Title: The Raven’s Tale
Author: Cat Winters
Genre: historical fiction, gothic, young adult
Publication date: April 16th 2019
Goodreads rating: 3.66
My Rating: 4
Trigger warning: death, blood, ghosts, violence
Seventeen-year-old Edgar Poe counts down the days until he can escape his foster family—the wealthy Allans of Richmond, Virginia. He hungers for his upcoming life as a student at the prestigious new university, almost as much as he longs to marry his beloved Elmira Royster. However, on the brink of his departure, all his plans go awry when a macabre Muse named Lenore appears to him. Muses are frightful creatures that lead Artists down a path of ruin and disgrace, and no respectable person could possibly understand or accept them. But Lenore steps out of the shadows with one request: “Let them see me!”
“Give me a name that means “light”, not shadow, and we may be able to show them there’s beauty in horror.”
I’m very emotional because this is the first ARC that I got approved on Edelweiss! And it’s from one of my favourite authors!
The cover is amazing, and shows perfectly the character of Lenore, Edgar’s muse.
Let me say this: Cat Winters is fantastic writing gothic and horror books. She has a talent to let you fall into the story.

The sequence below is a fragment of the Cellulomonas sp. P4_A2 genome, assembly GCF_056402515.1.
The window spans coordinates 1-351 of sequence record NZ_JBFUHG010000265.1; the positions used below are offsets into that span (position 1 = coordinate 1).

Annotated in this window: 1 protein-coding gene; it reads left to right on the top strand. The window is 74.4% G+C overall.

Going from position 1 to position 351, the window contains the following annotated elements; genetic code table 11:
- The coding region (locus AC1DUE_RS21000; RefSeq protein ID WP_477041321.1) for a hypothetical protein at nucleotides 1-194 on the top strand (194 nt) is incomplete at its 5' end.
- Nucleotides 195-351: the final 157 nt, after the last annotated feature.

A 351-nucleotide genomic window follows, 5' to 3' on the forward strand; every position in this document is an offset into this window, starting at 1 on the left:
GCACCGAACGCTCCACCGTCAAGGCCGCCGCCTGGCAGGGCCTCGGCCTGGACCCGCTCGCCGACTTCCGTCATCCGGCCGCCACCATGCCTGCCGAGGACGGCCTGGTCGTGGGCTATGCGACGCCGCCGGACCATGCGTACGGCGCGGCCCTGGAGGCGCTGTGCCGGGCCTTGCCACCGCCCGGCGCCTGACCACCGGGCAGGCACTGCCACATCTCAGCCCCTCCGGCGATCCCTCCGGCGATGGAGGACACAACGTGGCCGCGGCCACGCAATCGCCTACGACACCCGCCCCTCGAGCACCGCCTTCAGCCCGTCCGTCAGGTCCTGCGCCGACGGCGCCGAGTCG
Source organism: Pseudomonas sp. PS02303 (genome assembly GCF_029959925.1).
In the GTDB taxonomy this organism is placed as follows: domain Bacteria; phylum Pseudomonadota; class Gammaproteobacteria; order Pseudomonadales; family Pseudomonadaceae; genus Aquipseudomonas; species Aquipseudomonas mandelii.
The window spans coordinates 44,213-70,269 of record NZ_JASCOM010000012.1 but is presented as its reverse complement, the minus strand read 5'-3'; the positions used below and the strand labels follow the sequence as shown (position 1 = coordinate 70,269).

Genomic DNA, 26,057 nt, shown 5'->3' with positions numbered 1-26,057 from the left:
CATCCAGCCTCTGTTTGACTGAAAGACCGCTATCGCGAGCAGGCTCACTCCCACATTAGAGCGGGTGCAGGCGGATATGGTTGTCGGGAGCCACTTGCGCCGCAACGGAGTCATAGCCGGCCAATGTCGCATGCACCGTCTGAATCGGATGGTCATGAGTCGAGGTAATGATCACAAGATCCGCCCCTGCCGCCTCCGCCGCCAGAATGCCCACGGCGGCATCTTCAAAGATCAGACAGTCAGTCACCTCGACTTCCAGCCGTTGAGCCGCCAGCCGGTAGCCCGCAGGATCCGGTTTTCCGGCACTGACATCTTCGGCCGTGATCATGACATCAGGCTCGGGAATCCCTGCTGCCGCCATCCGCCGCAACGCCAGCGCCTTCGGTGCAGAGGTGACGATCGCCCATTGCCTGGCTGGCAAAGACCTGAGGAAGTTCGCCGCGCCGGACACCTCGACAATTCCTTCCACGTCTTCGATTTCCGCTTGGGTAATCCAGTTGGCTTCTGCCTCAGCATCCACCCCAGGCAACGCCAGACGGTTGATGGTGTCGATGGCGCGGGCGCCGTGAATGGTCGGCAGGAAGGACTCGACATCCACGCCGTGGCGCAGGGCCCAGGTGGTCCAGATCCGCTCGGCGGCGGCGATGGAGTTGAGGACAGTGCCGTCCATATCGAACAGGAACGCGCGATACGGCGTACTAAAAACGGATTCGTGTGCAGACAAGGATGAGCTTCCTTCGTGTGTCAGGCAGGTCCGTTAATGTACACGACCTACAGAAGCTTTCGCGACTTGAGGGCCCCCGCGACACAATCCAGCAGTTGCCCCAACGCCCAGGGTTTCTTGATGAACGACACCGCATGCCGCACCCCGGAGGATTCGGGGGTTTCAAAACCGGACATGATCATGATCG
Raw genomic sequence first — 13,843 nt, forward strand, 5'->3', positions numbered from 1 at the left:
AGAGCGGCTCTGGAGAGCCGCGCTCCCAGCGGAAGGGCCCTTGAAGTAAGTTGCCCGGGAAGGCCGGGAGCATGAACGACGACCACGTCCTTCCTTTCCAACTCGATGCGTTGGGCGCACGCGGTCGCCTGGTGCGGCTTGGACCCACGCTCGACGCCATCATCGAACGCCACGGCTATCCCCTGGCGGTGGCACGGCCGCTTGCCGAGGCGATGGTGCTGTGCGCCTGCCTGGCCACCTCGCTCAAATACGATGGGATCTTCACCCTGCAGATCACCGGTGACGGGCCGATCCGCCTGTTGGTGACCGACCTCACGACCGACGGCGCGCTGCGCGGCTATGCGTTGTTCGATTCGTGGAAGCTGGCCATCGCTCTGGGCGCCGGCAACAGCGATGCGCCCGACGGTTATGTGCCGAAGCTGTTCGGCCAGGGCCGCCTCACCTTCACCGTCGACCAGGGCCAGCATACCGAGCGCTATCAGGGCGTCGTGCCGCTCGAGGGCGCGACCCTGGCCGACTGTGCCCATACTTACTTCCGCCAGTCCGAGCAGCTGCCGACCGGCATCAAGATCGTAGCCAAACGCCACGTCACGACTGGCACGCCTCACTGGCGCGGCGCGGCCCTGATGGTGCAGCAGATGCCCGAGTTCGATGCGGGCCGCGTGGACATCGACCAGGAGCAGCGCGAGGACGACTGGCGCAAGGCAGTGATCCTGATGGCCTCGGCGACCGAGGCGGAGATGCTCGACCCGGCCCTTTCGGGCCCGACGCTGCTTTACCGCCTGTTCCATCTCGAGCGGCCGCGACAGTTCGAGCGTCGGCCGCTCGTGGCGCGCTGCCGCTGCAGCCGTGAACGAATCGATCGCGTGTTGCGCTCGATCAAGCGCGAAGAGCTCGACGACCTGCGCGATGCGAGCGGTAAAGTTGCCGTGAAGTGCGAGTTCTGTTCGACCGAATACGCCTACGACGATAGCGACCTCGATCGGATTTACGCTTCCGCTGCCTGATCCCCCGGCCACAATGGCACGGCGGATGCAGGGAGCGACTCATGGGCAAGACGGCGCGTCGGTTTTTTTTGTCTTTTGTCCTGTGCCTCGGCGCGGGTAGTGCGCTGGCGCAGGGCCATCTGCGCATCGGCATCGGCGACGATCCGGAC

In The Raven’s tale, I completely fell in love with Lenore from the very first time she appears on the page.
However, this is not the best Winter’s book, and that’s why: we understand that it’s made for a younger audience, so the writing style is lighter and easier to read; we read of the conflict of young Edgar, who want to be a student in a prestigious university but it’s attracted to this dark and frightening Muse; we also participate in his success and his failures, but in the end we know that he has indulged in the horror tales that Lenore inspires him.
I comprehend that with this story we know more about the young Poe, about his family and what in the world inspires him to write, but in the end I was like: well, he’s known to everyone for his horror tales, so I already know that he will follow Lenore, no matter what.
“There’s nothing wrong with tales of fright and horror told late at night. They make your listeners appreciate waking up in the morning, discovering they’re still alive.”
But the most disappointing thing in this book is the ending: I honestly thought it will be another chapter but no, it finishes like this, with a scene that seems to lead to a great revelation and a great scene of Lenore and in fact it ends with nothing.
I was also disappointed because in the ending that’s not a reference or a connection to the most famous poem of Poe, The Raven. With a horror muse that resembles a raven, and with this title, I was eager to read a scene when Edgar writes the poem with Lenore on his shoulder.
To conclude this review: the setting and the characters are all well done, we know better about Poe, but this is really far away from the first and still best book of Cat Winters “In the shadow of blackbirds”.
All the quotes are from my ARC copy, that I received in exchange for an honest review.